As part of the effort to mitigate the exploding pandemic in New York, Gov. Andrew Cuomo pushed voters toward casting their ballots by mail, which New Yorkers did in record numbers. But while hundreds of thousands of ballots were cast, there has been significantly less energy invested in counting those votes. The election was held on June 23, but more than three weeks later the state is nowhere near a final tally and is disenfranchising an extraordinary number of voters along the way.
The fate of several critical elections hangs in the balance. Board of Election documents obtained by The Intercept show that in New York’s 12th Congressional District, which covers Manhattan, Queens, and Brooklyn, 20 percent of mail-in ballots will be thrown out for a variety of reasons. The documents represent a “preliminary staff review” of ballots, and official decisions are ongoing.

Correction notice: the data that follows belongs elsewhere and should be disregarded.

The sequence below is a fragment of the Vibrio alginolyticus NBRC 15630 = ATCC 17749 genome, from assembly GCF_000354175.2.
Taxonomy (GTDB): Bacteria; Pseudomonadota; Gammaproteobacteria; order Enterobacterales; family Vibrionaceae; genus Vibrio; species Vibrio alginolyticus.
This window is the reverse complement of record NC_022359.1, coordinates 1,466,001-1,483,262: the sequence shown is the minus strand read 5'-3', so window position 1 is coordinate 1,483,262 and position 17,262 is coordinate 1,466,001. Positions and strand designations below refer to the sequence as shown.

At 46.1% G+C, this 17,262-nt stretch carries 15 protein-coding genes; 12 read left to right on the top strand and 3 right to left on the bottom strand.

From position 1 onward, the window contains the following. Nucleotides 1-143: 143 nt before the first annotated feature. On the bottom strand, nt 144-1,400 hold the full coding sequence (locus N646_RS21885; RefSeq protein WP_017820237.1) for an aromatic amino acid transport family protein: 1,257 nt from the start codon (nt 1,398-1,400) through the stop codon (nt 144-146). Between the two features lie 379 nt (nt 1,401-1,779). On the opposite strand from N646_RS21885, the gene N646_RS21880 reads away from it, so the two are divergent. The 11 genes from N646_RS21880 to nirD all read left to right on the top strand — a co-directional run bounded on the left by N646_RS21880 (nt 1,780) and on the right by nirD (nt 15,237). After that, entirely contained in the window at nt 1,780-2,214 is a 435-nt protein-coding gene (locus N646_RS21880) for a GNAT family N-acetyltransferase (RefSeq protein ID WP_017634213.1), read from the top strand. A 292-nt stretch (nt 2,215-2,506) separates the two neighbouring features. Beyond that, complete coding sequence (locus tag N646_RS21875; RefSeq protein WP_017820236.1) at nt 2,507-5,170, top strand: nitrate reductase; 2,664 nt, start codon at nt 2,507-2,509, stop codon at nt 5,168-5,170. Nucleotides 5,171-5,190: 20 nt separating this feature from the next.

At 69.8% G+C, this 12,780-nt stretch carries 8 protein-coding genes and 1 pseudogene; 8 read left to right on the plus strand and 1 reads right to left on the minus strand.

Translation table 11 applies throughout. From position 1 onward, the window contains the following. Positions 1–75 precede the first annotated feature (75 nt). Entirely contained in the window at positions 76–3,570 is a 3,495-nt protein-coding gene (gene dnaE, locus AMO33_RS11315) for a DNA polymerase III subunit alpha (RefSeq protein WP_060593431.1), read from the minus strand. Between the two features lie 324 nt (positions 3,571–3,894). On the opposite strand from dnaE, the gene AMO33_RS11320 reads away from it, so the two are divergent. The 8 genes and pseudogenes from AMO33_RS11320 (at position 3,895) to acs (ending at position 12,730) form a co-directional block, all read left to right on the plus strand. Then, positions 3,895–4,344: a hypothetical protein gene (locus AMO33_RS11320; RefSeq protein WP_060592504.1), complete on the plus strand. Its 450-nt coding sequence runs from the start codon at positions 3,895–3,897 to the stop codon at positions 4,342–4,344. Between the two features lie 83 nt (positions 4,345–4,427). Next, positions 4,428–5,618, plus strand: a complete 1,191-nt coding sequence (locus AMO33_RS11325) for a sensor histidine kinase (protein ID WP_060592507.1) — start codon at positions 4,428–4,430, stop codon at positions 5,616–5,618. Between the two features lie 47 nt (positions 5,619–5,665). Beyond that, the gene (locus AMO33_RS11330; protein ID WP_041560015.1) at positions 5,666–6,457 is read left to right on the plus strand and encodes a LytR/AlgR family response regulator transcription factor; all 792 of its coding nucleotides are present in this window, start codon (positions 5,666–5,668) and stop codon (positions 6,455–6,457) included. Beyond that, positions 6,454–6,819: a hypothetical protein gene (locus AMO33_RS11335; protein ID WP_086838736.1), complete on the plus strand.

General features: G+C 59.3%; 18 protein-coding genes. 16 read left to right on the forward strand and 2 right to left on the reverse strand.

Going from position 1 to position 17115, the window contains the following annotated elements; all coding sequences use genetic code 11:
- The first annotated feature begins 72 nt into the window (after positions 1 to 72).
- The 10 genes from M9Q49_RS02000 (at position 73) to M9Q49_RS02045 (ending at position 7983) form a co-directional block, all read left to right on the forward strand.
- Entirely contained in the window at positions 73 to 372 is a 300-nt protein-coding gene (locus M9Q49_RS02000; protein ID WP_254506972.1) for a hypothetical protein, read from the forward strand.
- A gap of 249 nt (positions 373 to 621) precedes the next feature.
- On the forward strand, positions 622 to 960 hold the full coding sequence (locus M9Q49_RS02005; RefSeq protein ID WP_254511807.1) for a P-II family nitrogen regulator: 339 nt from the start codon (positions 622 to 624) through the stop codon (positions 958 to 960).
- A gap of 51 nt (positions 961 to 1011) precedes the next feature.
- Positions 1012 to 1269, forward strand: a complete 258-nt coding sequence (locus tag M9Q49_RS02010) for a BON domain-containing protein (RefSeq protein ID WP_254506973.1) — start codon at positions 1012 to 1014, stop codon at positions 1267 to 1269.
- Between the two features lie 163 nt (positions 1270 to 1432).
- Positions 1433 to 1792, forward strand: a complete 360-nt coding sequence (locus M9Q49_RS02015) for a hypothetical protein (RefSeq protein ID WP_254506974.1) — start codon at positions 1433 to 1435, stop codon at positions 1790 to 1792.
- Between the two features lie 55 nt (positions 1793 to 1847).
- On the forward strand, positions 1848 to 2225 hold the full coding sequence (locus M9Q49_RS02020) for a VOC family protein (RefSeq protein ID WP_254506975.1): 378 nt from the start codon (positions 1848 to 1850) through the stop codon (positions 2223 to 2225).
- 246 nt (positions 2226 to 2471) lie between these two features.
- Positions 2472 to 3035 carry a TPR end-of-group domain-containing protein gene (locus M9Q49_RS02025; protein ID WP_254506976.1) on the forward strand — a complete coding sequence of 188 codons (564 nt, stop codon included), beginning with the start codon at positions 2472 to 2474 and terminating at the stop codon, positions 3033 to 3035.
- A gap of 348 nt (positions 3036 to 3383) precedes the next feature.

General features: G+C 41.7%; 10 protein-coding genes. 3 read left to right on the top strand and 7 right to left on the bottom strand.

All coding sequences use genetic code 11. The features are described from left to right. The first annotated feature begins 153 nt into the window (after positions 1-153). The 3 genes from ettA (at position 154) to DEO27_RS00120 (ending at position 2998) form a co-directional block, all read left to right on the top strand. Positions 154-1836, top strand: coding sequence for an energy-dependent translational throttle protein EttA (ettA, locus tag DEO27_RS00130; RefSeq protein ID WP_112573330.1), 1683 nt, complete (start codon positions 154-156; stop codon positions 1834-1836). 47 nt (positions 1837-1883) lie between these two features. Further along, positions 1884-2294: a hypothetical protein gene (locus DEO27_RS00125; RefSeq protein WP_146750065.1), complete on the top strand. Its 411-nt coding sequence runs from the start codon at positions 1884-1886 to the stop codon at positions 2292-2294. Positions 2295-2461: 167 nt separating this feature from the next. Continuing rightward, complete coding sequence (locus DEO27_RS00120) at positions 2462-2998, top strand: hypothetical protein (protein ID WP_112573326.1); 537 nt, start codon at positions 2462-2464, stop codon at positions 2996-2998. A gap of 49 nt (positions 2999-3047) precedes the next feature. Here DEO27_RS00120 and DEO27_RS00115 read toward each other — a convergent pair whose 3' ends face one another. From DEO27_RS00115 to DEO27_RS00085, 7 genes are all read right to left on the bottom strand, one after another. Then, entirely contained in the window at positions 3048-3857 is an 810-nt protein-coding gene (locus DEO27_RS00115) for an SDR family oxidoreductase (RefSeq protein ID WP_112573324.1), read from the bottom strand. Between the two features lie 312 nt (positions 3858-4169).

A 1-in-5 disenfranchisement rate is far too high for a developed democracy, but the rate was worse in the Brooklyn part of the district, where the rejection rate in the staff review was a staggering 28 percent, according to an analysis of the documents. Across the city, nearly 400,000 absentee ballots were cast, meaning Cuomo’s handling of the election could throw out some 100,000 votes. That’s roughly the number California disqualified, a number considered scandalously high though it represented just 1.5 percent of mail ballots.
Good government groups have called on Cuomo to step in and treat the vote-by-mail he ordered as more than just a public relations victory he quickly put behind himself. But Cuomo has so far declined to do so. In the process, he could be establishing a precedent for President Donald Trump and the GOP-led Supreme Court to use in the fall to similarly invalidate absentee ballots. The crisis could easily intersect with the new directive the Trump administration sent to the postal service to delay first-class mail rather than deliver it if doing so required working overtime. Unless it’s reversed, the order will lead to a delay in voters receiving mail-in ballots and a delay in getting them returned. If they come in late, the Court could use Cuomo’s precedent to throw out millions of ballots.